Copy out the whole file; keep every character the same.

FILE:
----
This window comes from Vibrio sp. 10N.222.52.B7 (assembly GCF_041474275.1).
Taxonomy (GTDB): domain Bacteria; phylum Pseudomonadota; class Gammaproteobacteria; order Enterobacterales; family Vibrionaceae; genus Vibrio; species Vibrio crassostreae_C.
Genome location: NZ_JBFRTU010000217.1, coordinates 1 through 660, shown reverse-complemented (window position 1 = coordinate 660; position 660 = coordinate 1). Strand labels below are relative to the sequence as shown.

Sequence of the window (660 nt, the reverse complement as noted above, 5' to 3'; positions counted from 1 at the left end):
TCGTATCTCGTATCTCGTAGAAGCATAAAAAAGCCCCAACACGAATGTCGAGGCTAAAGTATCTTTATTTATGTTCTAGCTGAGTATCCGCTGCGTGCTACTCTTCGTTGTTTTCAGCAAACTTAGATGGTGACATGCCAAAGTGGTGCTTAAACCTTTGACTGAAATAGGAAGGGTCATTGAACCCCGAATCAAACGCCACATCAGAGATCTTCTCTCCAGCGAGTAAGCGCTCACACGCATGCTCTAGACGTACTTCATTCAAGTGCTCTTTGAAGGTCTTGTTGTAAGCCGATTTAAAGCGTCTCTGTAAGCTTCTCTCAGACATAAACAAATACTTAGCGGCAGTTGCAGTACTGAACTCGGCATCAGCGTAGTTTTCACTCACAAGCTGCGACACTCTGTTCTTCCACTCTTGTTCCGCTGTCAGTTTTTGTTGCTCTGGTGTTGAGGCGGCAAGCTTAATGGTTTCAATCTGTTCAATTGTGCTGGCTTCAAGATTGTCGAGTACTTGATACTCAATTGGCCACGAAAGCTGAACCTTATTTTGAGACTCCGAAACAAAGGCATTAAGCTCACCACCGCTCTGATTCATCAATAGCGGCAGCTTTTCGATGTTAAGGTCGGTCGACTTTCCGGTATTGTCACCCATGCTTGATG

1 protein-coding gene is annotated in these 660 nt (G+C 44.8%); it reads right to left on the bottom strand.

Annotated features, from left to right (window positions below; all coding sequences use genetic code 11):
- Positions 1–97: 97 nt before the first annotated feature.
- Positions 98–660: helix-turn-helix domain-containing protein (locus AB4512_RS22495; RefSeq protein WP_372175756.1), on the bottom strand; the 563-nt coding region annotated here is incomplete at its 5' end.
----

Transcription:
This window comes from Vibrio sp. 10N.222.52.B7 (assembly GCF_041474275.1).
Taxonomy (GTDB): domain Bacteria; phylum Pseudomonadota; class Gammaproteobacteria; order Enterobacterales; family Vibrionaceae; genus Vibrio; species Vibrio crassostreae_C.
Genome location: NZ_JBFRTU010000217.1, coordinates 1 through 660, shown reverse-complemented (window position 1 = coordinate 660; position 660 = coordinate 1). Strand labels below are relative to the sequence as shown.

Sequence of the window (660 nt, the reverse complement as noted above, 5' to 3'; positions counted from 1 at the left end):
TCGTATCTCGTATCTCGTAGAAGCATAAAAAAGCCCCAACACGAATGTCGAGGCTAAAGTATCTTTATTTATGTTCTAGCTGAGTATCCGCTGCGTGCTACTCTTCGTTGTTTTCAGCAAACTTAGATGGTGACATGCCAAAGTGGTGCTTAAACCTTTGACTGAAATAGGAAGGGTCATTGAACCCCGAATCAAACGCCACATCAGAGATCTTCTCTCCAGCGAGTAAGCGCTCACACGCATGCTCTAGACGTACTTCATTCAAGTGCTCTTTGAAGGTCTTGTTGTAAGCCGATTTAAAGCGTCTCTGTAAGCTTCTCTCAGACATAAACAAATACTTAGCGGCAGTTGCAGTACTGAACTCGGCATCAGCGTAGTTTTCACTCACAAGCTGCGACACTCTGTTCTTCCACTCTTGTTCCGCTGTCAGTTTTTGTTGCTCTGGTGTTGAGGCGGCAAGCTTAATGGTTTCAATCTGTTCAATTGTGCTGGCTTCAAGATTGTCGAGTACTTGATACTCAATTGGCCACGAAAGCTGAACCTTATTTTGAGACTCCGAAACAAAGGCATTAAGCTCACCACCGCTCTGATTCATCAATAGCGGCAGCTTTTCGATGTTAAGGTCGGTCGACTTTCCGGTATTGTCACCCATGCTTGATG

1 protein-coding gene is annotated in these 660 nt (G+C 44.8%); it reads right to left on the bottom strand.

Annotated features, from left to right (window positions below; all coding sequences use genetic code 11):
- Positions 1–97: 97 nt before the first annotated feature.
- Positions 98–660: helix-turn-helix domain-containing protein (locus AB4512_RS22495; RefSeq protein WP_372175756.1), on the bottom strand; the 563-nt coding region annotated here is incomplete at its 5' end.